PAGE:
One reason why this works so well is that the email notifications you receive now every time you get a new follower put this information front and center. Next to their profile image, these emails list:

1 – number of followers the user has

2 – number of tweets they’ve made

3 – the number of people that user is following

If 1 is greater than 3 (let’s call it a “positive ratio”), it could be worth clicking through to that person’s profile. If 1 is much greater than 3, they most certainly are at least worth looking at. If 3 is greater than 1 (the “negative ratio”) by a large margin, the likelihood that they’re a spammer or marketer is pretty good (and as such, probably someone you don’t want to follow). If they’re ratio is close to even, they may be worth looking at on a case-by-case basis.

Obviously, there are always exceptions. On a user-by-user basis, people will have friends that have negative ratios, but they’ll obviously follow them regardless of the ratio. But on a large scale, when you’re getting multiple requests that you need to filter through, the system works pretty well.

That said, this post will undoubtedly piss a lot of people off.

The fact is that while most people do on some level realize this ratio is true, a lot of people don’t like talking about it. The reason is that it goes up against a fundamental belief of social networking: The idea that if you follow someone, whether you admit it or not, you want them to follow you back. But the reality is that on Twitter, thanks to its asymmetric social graph, that quite often doesn’t happen.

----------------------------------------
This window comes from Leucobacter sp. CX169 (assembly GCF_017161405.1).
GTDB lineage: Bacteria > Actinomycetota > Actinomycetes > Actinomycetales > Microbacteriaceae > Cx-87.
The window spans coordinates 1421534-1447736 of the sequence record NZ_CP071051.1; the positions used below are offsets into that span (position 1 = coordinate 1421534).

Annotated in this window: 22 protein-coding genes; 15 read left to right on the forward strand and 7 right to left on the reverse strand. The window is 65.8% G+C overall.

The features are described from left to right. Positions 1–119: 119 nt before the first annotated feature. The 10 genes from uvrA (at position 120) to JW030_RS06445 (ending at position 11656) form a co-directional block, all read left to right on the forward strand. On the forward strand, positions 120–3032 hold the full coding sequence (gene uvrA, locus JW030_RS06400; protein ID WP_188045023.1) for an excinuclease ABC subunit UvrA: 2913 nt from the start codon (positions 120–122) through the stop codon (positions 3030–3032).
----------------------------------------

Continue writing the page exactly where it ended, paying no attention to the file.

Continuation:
Since the beginning of Twitter, people have been complaining about hugely positive ratios: “He only follows 10 people,” and the like. The implication being made is that if a lot of people follow you, but you don’t follow a lot of people, you aren’t a “true” Twitter user. That talk has lessened a bit with some of the celebrities now on Twitter who can’t possibly be expected to follow millions of people, but plenty of users still bitch about followers/following inequalities.

But the fact of the matter is that a person can only follow so many people on Twitter before the idea of following starts to become meaningless. Because Twitter doesn’t have built-in relationship filters or the ability to search only those people you are following (both of which FriendFeed and some other services with Twitter-functionality offer), if you are following thousands of people, the likelihood that you’re going to get a meaningful experience from any single follower is pretty small.

So in conclusion, do your own thing, there is no formula!


2 comments on “The follower to following ratio – is there a guideline?

  1. I just reached my ‘limit’ on Twitter yesterday — which came as a surprise to me. So I used Twitter Karma ( which shows who’s following, who you follow. I started out with Tweepdash, using the criteria you mention, but as you say, it started taking way too much time. I shall be more selective as I go now, instead of just following back anyone who follows me. I was quite surprised, however, at who wasn’t following me back… Thanks for putting some perspective on it.

    • Kevin, the “limit” for each user is different and fixed by the system based on a few calculations over time. Always good to use our thought process to decide who to follow. I have 61,000+ followers but I follow only around half of them, I weed out the bots and the fake ones and choose who to follow 🙂